Marks and Spencer sees first profit rise for four years
High Street retail giant Marks and Spencer has reported its first rise in annual profits for four years, saying it has made "good progress".
Underlying profit before tax rose 6.1% to £661.2m for the year to 28 March, better than analysts' forecasts.
Its food business had an "outstanding year", M&S said, but sales of general merchandise - which includes clothing - were below expectations.
However, sales of womenswear rose in the final quarter.
Chief executive Marc Bolland told the BBC's Today Programme that the improved results came despite the most difficult retail market in 15 years.
He also said that the company was confident in the strength of its clothing range.
"We've never had more design capability," Mr Bolland said.
Analysis: Kamal Ahmed, BBC business editor
Profits are up at Marks and Spencer - but at a cost.
Capital expenditure on modernising shops and an online revamp has fallen to £526m for the year compared to £710m last year. But it still totals over £3bn in the last five years.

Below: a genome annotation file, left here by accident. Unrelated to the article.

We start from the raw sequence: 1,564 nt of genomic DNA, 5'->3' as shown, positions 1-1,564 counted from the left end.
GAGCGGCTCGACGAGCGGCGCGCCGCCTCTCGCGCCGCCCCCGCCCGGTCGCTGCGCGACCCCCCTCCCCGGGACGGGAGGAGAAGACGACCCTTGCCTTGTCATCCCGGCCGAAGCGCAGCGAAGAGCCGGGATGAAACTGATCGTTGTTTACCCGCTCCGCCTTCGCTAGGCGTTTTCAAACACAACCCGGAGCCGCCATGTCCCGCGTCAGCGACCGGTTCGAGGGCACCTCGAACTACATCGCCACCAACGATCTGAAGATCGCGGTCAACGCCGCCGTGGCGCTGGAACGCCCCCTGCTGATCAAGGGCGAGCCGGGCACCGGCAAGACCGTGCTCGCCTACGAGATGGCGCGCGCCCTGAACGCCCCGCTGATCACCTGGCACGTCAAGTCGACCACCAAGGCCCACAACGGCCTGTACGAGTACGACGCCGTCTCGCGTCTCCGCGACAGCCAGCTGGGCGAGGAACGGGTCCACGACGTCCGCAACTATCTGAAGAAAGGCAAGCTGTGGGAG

Compare that to £700m at Next over the same period.
M&S investors will be pleased that gross margins are improving, meaning that M&S is resorting to fewer money-off promotions to drive sales. Dividends are also up.
But there are still major question marks over the vital womenswear department. Yes, the final quarter of the year saw sales up, but online problems over Christmas and the third warmest autumn on record all weighed heavily on sales over the year, which were down.
The chief executive, Marc Bolland, knows that he has to show consistent growth in womenswear before he can pronounce "job done".
Like-for-like sales - which strip out changes in store space - of general merchandise fell 3.1% over the year.
M&S said it had suffered from the mild weather last autumn - the third warmest on record - which had hit sales of knitwear and coats.
However, it said sales had returned to growth in the January-to-March period. It also said profit margins had seen "strong improvement".
Food sales rose 0.6% on a like-for-like basis, and despite intense competition, M&S said it had outperformed the market.
Online sales were down 2% over the year, with M&S being hit by problems at its distribution centre over the key Christmas trading period. However, sales increased in the fourth quarter.
M&S said it was raising its dividend by 5.9% and also announced a £150m share buyback programme.
Analysts broadly welcomed the news.
Richard Hunter, head of equities at Hargreaves Lansdown Stockbrokers, said: "The increase in the dividend and the announcement of a share buyback programme are both supportive and indicative of future confidence in prospects, whilst the company also continues to bear down on costs."
Shares in Marks and Spencer were up 2p, or .34%, at 587.50p in afternoon trade.